mercury was the key ingredient in a variety of products used to treat such diseases as melancholy, syphilis, and influenza.
Trepanation, the practice of drilling, cutting or scraping holes in a person's skull, has been around since prehistoric times. It is believed to be one of the oldest surgical procedures—however,
scientists are unsure why our ancestors performed it. In western medicine, up until the 19th century, trepanation was widely used to treat head traumas.
Ancient Egyptians were really creative with the methods they used to prevent unwanted pregnancies.
One of their notoriously inventive methods was inserting crocodile dung into the female genital. While it's unclear whether this method actually worked, it's obvious how unhygienic and dangerous it was.
Before effective pain medication was invented, people throughout history have tried many ways to ease their pain. One of the grossest and most ineffective treatments was used by Egyptians. To relieve toothaches,
they would mash dead mice and blend them with some other ingredients into a paste, which was then applied to the aching tooth. Unsurprisingly, the paste didn't aid much with the pain, but instead often caused an infection.
Back in the late 19th and early 20th century, when the damaging effects of nicotine weren't yet discovered or widely accepted,
smoking was used not only for recreational purposes, but also as a medical treatment. It was used for various ailments—including one of the most ridiculous—asthma.
This has a very striking parallel with the opiate painkillers used today and the addictions they cause now. Initially, morphine was invented during an attempt to produce a drug similar to morphine but less potent and less addictive. However, quite the opposite happened. Morphine turned out to be around two times more potent than morphine itself. It was then prescribed to treat coughs and other ailments,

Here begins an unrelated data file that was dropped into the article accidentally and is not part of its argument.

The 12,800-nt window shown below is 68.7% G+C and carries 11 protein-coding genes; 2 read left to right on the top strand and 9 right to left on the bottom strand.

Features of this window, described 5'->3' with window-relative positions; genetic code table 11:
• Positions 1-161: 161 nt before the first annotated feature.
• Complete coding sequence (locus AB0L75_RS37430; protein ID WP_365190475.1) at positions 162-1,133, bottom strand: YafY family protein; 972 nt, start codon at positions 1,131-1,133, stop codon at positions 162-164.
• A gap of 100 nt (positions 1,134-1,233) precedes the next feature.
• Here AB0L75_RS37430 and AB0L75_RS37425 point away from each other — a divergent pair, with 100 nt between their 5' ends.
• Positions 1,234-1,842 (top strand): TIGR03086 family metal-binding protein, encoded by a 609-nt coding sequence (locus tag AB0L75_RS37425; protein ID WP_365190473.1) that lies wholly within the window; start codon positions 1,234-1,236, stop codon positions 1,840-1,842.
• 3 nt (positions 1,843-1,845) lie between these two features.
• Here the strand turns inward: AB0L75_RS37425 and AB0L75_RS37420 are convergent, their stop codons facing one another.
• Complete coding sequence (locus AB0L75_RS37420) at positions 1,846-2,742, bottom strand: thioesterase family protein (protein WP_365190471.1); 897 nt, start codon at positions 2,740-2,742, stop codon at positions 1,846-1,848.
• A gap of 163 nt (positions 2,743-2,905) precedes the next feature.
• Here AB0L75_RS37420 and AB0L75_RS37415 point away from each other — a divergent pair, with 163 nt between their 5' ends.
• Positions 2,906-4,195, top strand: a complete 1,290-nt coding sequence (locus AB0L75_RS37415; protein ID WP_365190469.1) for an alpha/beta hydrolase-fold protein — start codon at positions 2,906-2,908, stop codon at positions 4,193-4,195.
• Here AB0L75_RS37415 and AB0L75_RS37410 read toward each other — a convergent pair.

such as back pain and insomnia. From 1898 through 1910, these cough syrups were marketed as a non-addictive morphine substitute and quickly became the cause of one of the highest addiction rates among its users.
J.H. Kellogg, the man behind the beloved Kellogg’s cereal brand, was a full-fledged medical doctor & health activist. Another little-known fact—Dr. Kellogg’s famous corn flakes were also originally created to prevent sexual urges. They were considered a huge sin back in the 19th century and Kellogg believed that a healthy diet was the answer to this problem. Unfortunately, Kellogg’s flaky idea for an anti-masturbatory breakfast did not provide the desired results.
Before an effective vaccine was developed in the 1950s, the polio epidemic devastated many lives. When the outbreak reached its peak in 1952, there were 57,628 infected people in the USA.
It was one of the most feared diseases of the 20th century. Back in the day, one of the most effective methods was invented to save lives, but it was one of the most terrifying, too.
Imagine being unable to breathe and being put into a large, metal, coffin-like cabinet where you had to stay for weeks or even your whole life.
This cabinet was nicknamed "the iron lung" and saved thousands of people who were not able to breathe on their own after their chest muscles were paralyzed due to polio.
In the early 20th century, when methods of treating mental illnesses were scarce, an invasive procedure called lobotomy was invented. Despite the lack of evidence that this procedure,
during which the nerve pathways in the lobes of the brain are severed, has any positive effects in treating illnesses, lobotomy became widely used. Active campaigning for the effectiveness of lobotomy and the spread of misinformation in the media led many to believe that lobotomy was a miracle cure.
Only years later was the procedure recognized as one of the most shameful and tragic events in medical history.